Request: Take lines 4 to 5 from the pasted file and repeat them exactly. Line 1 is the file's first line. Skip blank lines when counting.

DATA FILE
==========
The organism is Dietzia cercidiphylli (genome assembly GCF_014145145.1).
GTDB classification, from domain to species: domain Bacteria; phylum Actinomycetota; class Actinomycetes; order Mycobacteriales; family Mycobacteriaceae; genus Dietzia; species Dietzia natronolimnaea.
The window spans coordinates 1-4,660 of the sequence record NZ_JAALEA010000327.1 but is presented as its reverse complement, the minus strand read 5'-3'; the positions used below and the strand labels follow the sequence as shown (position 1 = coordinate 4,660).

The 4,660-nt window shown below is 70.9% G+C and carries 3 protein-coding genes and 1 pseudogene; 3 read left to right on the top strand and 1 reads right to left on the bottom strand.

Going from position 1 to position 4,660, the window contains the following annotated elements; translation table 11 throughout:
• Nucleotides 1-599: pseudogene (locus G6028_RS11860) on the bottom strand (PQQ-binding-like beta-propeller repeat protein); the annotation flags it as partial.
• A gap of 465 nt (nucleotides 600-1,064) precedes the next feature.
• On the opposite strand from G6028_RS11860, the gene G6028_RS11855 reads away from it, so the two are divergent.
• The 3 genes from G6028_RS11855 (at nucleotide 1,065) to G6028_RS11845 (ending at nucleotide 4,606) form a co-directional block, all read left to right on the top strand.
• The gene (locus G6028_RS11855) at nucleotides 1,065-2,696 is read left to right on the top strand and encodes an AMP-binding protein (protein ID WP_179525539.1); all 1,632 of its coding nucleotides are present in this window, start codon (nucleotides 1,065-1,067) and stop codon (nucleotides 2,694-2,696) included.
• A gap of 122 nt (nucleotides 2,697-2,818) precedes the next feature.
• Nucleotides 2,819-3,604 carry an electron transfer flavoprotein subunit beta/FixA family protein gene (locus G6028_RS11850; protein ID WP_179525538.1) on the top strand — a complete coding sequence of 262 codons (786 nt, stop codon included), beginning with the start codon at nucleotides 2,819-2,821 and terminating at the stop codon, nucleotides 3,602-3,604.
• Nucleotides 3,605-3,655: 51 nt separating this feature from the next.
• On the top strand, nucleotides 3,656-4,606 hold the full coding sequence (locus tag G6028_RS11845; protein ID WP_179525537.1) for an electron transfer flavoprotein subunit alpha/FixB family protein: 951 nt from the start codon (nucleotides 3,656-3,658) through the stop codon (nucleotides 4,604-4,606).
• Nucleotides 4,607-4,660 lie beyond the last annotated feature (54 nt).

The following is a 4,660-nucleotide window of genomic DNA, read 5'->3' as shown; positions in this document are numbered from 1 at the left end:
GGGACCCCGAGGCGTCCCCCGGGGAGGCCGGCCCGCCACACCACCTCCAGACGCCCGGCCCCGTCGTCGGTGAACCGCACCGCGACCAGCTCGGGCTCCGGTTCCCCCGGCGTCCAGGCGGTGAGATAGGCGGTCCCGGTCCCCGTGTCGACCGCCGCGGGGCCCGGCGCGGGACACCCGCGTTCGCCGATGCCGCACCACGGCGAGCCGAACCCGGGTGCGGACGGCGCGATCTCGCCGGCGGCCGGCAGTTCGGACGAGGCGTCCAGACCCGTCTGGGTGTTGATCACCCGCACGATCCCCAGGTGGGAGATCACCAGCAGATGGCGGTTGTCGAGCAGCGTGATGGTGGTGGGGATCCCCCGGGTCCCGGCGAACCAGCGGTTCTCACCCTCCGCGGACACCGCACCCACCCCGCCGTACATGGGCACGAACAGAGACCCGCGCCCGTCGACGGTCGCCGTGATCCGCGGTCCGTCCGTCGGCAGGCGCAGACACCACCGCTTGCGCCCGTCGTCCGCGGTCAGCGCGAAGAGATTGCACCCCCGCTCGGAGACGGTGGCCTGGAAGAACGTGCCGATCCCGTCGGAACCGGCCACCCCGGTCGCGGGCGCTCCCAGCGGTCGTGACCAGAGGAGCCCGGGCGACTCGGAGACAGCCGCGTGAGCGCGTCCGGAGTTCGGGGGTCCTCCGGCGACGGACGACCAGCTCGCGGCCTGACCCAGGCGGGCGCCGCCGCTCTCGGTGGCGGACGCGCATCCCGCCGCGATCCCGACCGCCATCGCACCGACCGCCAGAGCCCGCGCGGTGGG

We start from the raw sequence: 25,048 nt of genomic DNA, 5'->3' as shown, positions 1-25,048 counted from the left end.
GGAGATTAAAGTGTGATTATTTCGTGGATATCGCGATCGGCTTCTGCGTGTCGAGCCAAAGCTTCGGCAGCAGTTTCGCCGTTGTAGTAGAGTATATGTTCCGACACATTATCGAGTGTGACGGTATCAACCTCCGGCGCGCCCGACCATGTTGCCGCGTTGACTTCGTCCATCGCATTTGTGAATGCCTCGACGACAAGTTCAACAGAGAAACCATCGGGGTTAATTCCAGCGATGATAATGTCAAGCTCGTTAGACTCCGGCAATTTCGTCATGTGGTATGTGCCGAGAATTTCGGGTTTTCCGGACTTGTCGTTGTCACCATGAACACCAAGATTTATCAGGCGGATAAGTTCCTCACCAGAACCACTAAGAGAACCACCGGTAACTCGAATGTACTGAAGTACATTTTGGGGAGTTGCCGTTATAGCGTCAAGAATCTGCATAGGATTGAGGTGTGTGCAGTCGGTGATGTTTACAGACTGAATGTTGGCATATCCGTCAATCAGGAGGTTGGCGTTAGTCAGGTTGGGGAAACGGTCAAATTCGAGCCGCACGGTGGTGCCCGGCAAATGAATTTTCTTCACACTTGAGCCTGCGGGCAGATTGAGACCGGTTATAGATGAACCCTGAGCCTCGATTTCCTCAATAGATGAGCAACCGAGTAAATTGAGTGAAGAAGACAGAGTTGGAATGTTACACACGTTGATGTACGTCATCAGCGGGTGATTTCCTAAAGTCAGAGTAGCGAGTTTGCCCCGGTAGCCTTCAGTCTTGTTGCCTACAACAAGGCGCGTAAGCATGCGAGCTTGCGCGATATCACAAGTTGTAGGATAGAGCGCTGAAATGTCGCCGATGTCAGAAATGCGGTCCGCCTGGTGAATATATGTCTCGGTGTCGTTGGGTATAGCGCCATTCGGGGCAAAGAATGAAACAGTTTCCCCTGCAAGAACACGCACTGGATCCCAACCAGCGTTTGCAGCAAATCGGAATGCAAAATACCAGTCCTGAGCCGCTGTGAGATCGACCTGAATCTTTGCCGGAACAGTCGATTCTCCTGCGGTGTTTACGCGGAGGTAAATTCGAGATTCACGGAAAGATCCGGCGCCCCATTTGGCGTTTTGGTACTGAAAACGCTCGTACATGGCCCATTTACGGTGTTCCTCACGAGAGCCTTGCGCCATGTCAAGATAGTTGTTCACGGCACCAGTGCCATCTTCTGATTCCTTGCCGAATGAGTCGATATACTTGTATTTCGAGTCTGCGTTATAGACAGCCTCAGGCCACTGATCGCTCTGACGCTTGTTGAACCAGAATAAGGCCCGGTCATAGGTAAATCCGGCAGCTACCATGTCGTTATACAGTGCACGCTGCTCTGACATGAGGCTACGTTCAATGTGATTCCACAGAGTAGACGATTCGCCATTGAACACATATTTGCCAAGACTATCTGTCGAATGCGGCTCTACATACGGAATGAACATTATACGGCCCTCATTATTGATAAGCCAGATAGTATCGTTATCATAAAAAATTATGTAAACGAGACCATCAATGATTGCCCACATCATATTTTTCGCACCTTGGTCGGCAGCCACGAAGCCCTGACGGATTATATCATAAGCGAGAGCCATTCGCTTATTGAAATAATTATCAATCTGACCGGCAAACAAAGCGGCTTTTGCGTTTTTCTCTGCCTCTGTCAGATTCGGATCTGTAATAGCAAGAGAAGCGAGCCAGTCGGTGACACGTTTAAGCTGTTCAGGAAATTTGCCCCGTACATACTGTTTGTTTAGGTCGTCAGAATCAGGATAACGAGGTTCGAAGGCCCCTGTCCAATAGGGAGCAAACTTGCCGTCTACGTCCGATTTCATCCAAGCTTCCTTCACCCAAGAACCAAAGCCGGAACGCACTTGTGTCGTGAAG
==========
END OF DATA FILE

The 4,660-nt window shown below is 70.9% G+C and carries 3 protein-coding genes and 1 pseudogene; 3 read left to right on the top strand and 1 reads right to left on the bottom strand.

Going from position 1 to position 4,660, the window contains the following annotated elements; translation table 11 throughout: